The 26 year old Kameda may well be a 3-weight world champion though this current reign is one that appears to be highly questionable. It's only a matter of time before the boxing world shrugs their shoulders with Kameda who will likely get a similar reputation to the likes of Sven Ottke or Felix Sturm as holding a title hostage with helpful judging.

Saturday, 6 April 2013

Roman Martinez v Diego Magdaleno

Puerto Rican Roman "Rocky" Martinez (27-1-2, 16) successfully defended his WBO Super Featherweight title with a hard fought victory over the previously undefeated Diego Magdaleno (23-1, 9) in a hard fought bout.

The bout started well for Magdaleno who used his feet well to move around the much slower Martinez who seemed to be having his usual slow start to a bout. Magdaleno scored numerous times with either hand though his lack of power really did little other than irritate the champion who took the blows with out too many worries. Magdaleno continued to have success in the following round though Martinez appeared to slowly be warming up into the bout and was begging to land his right hands.

It was a shot Martinez in round 4 that really said everything about the bout as he dropped Magdaleno hard and showed who was the man and who was the boy. Magdaleno picked himself off the canvas well and fought back hard though the fact that he simply couldn't discourage Martinez made life so much easier for the champion who started to march forward with growing success behind his jab and straight right hand. What also didn't help Magdaleno was his general style which involved a lot of bouncing and moving with out too much effective aggression. He was clearly the faster man though he was also the fighter who was forced on to the back foot by the bull like Martinez.

Although Magdaleno's single shots were having little effect on the champion the challenger did manage to rock Martinez in round 8 which was by far the best Magdaleno round as he wailed away on the Puerto Rican late in the round. Sadly for the challenger round 8 was his last stand before the champion came back strong and walked through the challenger in round 9 then cut him in round 10 with a solid right hand. In fact in round 10 Martinez seemed to land an alarming number of right hands with out too much coming back his way.

Having never been beyond 10 rounds before I got the feeling that Magdaleno didn't really know what to do in round 11 and seemed to spend some time running with out throwing much. This was really not the reaction many would have wanted to see from Magdaleno. Despite Magdaleno's negativity in round 11 the final round was a belter with both men giving it their all in clearly the round of the bout.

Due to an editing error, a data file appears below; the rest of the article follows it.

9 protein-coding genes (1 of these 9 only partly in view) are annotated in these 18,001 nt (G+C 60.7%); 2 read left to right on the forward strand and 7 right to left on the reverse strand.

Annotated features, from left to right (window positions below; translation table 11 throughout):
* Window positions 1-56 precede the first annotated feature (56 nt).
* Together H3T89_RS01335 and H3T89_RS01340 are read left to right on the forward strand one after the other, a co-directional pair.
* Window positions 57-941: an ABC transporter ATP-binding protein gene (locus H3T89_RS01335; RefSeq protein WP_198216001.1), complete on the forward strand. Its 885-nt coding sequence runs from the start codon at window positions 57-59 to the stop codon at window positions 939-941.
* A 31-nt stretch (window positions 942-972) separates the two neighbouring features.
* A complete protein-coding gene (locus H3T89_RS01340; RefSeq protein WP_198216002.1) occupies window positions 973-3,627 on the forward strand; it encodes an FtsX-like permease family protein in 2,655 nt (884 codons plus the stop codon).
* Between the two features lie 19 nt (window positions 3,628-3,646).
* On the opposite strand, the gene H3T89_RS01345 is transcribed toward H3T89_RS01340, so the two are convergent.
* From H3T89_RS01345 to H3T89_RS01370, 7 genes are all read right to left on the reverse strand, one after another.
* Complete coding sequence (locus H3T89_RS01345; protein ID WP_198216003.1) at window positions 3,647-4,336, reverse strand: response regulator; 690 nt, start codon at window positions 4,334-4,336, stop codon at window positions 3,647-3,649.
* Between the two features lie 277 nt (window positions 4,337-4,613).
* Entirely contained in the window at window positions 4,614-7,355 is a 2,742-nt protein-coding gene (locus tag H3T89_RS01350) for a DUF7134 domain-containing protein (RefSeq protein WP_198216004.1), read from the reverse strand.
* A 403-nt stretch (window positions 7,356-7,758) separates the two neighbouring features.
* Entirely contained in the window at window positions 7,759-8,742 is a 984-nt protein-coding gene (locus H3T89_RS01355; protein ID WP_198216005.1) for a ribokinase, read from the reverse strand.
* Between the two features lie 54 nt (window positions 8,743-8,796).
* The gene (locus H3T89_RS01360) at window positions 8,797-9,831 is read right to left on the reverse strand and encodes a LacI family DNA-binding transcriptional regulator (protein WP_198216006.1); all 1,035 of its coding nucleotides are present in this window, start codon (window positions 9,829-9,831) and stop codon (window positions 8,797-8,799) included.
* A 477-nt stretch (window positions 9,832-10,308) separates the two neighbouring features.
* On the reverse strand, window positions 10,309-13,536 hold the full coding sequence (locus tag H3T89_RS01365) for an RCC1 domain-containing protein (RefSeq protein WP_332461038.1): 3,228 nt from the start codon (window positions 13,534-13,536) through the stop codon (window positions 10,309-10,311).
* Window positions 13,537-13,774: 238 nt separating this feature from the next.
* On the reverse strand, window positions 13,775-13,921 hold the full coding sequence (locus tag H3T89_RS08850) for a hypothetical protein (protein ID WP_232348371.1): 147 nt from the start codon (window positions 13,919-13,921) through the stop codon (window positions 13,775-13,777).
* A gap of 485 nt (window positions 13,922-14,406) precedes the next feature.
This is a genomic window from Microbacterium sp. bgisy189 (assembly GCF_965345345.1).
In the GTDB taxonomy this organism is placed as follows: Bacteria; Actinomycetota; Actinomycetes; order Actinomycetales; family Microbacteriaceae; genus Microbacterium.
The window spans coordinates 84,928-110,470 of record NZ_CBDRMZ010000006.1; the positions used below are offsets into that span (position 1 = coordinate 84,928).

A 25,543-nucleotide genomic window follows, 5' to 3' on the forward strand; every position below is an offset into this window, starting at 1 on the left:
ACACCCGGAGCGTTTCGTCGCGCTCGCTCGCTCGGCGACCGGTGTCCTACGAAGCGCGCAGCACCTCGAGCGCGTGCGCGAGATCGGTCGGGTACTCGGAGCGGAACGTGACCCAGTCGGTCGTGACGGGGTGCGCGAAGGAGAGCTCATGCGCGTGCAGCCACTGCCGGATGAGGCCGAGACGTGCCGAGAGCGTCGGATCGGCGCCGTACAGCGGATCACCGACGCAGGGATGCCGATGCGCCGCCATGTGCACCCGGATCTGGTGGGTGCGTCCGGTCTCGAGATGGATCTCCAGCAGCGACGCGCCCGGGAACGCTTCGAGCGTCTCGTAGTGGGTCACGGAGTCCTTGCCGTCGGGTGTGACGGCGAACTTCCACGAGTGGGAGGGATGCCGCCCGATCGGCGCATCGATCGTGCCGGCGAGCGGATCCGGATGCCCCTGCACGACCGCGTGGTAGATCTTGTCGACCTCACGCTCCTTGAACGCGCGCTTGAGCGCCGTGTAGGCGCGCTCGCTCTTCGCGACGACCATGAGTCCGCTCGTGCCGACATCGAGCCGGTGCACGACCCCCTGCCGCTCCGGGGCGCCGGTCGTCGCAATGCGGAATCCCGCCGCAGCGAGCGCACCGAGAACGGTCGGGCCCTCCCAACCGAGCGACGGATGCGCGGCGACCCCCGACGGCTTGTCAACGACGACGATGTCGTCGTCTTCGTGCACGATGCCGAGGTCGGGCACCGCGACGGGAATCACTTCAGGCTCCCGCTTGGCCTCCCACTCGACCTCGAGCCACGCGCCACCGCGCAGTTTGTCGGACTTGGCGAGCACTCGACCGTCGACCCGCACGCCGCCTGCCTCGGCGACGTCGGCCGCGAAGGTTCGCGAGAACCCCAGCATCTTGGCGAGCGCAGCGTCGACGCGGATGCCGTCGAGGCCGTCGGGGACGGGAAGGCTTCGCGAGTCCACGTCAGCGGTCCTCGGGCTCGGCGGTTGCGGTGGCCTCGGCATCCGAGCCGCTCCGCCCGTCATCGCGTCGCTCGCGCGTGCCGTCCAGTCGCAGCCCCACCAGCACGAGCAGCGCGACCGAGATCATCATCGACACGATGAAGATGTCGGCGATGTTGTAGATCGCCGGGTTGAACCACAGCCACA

The fight never really caught light until the final round (which saw both men trying to stop the other) but despite this it was never poor. Magdaleno seemed willing to try and beat the champion but despite being the betting favourite he never really showed the sort of offensive mindset that suggested he believed he could win. Martinez, whilst limited (and a very beatable champion) proved he was still a tough fighter and the sort of fighter who could be in FOTY type bouts with fighters willing to meet him in the centre of the ring, unlike Magdaleno who was rarely willing to trade.

Brian Viloria v Juan Francisco Estrada

In a notable upset Mexican Juan Francisco Estrada (23-2, 18) claimed both the WBO and WBA "super" Flyweight titles thanks to an inspired performance against the highly likable Brian Viloria (32-4-0-2, 19) who may well be on the verge of calling an end to his glorious career.

The fight started badly for Viloria who looked dry coming in to the opening round and whilst he wasn't rocked early on he certainly didn't get off to a great start as Estrada started fast with weak shots. By the end of the opening round however Viloria was starting to get into things and landed an excellent left hand and a lovely burst of effective shots late in the round. The round was up for argument though Viloria just didn't look like he was the same man who stopped Hernan Marquez last year in a fantastic bout.

In the second and third round Viloria appeared to settle in to the bout more and and started landing some excellent counters despite being forced to take some body blows, by the end of the third however Viloria seemed to have finally found his rhythm and was planting his own, hurtful body shots with the intent of slowing down Estrada.

In round four Estrada started to match Viloria as the bout moved up a gear and both men traded hard shots. Viloria's shots seemed the classier whilst Estrada's seemed the more forceful as neither man looked to back down. The following round saw Estrada grow in confidence almost as if he realised he could take Viloria's power, though more notably was the flat footed-ness of Viloria who rarely seemed willing to chase the more energetic Estrada. In fact it sort of looked as if Viloria was being somewhat lazy as we entered the middle rounds.